March 18, 2013

A Decade Later, Iraq War Divides the Public

Republican Support for War at All-Time Low

Overview

3-18-13 #1A decade after the U.S.-led invasion of Iraq, the public offers a divided judgment of the war: 46% say the U.S. has mostly succeeded in achieving its goals in Iraq, about as many (43%) say it has mostly failed.

The public also is split over the original decision to use military force in Iraq. While 44% say it was the wrong decision to use force in Iraq, 41% say it was the right decision.

The national survey by the Pew Research Center, conducted March 14-17 among 924 adults, finds that the percentages saying the war was a success and the decision to go to war was the right one have declined since November 2011, as U.S. forces were being withdrawn from Iraq.

At that time, 56% said the U.S. had mostly succeeded in Iraq, 10 points higher than today. Nearly half (48%) said the war was the right decision — among the highest percentages since the second year of the war.

The decline in the percentage saying the war was the right decision has come largely among Republicans. Currently, 58% of Republicans say the war was the right decision, down 14 points since November 2011 and the lowest percentage since the war began in 2003. Opinions among Democrats and independents are little changed since 2011.

Fewer Say U.S. Has Achieved Its Goals in Iraq

3-18-13 #2The percentage saying the U.S. has achieved its goals in Iraq has declined among all partisan groups since November 2011, and opinion among Republicans stands at a record low.

Overall, more Republicans say the U.S. has achieved its goals in Iraq than say it has failed (56% vs. 36%). While still positive, on balance, this is the lowest percentage of Republicans saying the U.S. has achieved or will achieve its goals in Iraq since the question was first asked in 2006. Less than two years ago, 68% of Republicans thought the U.S. had achieved its goals. In September 2008, 86% said the United States would definitely or probably succeed in achieving its goal.

Democrats are as likely to say the U.S. has mostly succeeded (45%) as mostly failed (45%) in achieving its goals in Iraq. In November 2011, Democrats also were more positive (56% mostly succeeded, 35% mostly failed). From 2006 through 2008, no more than about four-in-ten Democrats said the U.S. would succeed in Iraq, but Democrats became more optimistic after Barack Obama took office in 2009. In December 2009, 63% of Democrats said the U.S. would succeed in Iraq; today, just 45% say the U.S. has succeeded in achieving its goals there.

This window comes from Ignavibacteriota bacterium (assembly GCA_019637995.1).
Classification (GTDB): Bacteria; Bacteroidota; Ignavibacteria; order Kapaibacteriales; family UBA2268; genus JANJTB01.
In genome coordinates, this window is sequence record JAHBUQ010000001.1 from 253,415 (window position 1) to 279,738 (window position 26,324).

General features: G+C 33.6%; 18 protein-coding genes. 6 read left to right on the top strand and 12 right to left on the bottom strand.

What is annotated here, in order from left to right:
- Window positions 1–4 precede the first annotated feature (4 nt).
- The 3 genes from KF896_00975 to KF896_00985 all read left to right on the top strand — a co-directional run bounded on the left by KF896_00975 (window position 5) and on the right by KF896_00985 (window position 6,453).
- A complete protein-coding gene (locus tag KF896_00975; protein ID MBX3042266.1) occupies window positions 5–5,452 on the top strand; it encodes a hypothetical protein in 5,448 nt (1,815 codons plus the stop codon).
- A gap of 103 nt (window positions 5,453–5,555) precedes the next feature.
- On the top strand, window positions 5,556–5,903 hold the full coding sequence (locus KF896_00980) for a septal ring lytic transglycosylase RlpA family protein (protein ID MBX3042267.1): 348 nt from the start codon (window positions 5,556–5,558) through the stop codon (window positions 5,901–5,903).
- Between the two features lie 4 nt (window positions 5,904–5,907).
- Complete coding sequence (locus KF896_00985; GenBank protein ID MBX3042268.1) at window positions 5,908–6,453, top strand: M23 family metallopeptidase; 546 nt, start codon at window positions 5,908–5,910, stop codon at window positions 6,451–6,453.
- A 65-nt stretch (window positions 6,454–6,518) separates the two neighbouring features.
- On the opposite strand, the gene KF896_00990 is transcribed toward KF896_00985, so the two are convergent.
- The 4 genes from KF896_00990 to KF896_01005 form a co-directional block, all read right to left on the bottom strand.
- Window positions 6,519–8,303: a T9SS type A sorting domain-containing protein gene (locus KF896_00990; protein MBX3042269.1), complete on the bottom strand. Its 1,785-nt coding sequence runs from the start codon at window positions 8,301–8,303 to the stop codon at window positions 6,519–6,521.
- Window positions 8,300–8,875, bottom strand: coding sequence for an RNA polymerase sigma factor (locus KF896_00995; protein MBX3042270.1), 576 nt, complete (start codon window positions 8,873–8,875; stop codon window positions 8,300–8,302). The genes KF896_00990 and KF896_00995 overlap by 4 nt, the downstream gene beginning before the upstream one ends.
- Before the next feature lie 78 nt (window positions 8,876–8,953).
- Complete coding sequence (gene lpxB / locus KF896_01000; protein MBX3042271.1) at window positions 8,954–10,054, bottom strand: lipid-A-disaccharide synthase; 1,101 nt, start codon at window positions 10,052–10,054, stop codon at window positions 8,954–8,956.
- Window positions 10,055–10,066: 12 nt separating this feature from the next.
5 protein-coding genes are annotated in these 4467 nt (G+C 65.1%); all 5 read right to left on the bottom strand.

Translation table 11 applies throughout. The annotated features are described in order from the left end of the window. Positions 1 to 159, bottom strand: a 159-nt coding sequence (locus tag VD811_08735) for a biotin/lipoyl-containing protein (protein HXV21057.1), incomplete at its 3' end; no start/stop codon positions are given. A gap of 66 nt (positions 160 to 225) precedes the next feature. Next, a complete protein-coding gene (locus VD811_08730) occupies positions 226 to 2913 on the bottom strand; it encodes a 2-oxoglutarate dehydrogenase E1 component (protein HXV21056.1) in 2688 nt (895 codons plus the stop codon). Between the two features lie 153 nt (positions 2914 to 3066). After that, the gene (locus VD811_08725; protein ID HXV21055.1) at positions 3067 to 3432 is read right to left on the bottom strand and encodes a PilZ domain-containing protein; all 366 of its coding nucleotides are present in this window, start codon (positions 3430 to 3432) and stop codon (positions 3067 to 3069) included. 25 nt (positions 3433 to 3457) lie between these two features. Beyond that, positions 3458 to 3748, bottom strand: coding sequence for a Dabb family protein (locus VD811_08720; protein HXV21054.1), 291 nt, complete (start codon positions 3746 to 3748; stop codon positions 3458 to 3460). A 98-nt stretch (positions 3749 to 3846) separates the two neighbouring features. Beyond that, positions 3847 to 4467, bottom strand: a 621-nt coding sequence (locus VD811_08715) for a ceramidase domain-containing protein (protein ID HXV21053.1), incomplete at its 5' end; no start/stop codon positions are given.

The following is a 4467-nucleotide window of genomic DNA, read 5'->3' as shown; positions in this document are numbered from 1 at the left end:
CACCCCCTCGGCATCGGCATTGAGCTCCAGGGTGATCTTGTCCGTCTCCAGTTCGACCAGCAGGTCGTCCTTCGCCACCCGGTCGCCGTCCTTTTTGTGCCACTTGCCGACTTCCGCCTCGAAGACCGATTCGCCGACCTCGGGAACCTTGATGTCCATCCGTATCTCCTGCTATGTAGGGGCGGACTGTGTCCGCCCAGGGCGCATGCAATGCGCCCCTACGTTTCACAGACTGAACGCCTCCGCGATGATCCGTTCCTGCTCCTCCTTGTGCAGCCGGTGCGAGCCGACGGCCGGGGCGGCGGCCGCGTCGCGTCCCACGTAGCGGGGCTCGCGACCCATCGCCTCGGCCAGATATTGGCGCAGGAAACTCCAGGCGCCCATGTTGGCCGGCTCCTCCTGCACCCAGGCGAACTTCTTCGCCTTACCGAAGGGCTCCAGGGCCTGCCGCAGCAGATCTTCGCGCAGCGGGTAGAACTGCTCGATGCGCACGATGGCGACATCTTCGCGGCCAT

Among independents, 49% say the U.S. has failed to achieve its goals in Iraq, while 41% say the U.S. has succeeded. As with Republicans and Democrats, the percentage of independents saying the war was successful has declined; in December 2009, 60% of independents said the United States would be successful in achieving its goals in Iraq.

Views of Decision to Use Force in Iraq

3-18-13 #3The percentage of Republicans saying the war was the right decision has fallen to an all-time low of 58%. Nonetheless, more Republicans than independents (42%) or Democrats (33%) say the war was the right decision.

The percentage of Republicans saying the war was the right decision is now substantially lower than at any point during the war. During 2003, the first year of the war, 90% of Republicans said the war was the right decision, according to an average of polls conducted that year.

Democrats continue to view the war in Iraq as the wrong decision, by a 55%-33% margin. Opinion was similar in November 2011 (59% wrong decision, 37% right decision). The percentage of Democrats saying the war was the right decision reached a low of 17% in 2008.

Independents are divided about the original decision to use force in Iraq: 42% call it the right decision, 45% the wrong decision. The percentage of independents saying the war was the right decision fell below 50% in 2005 and has changed little since then.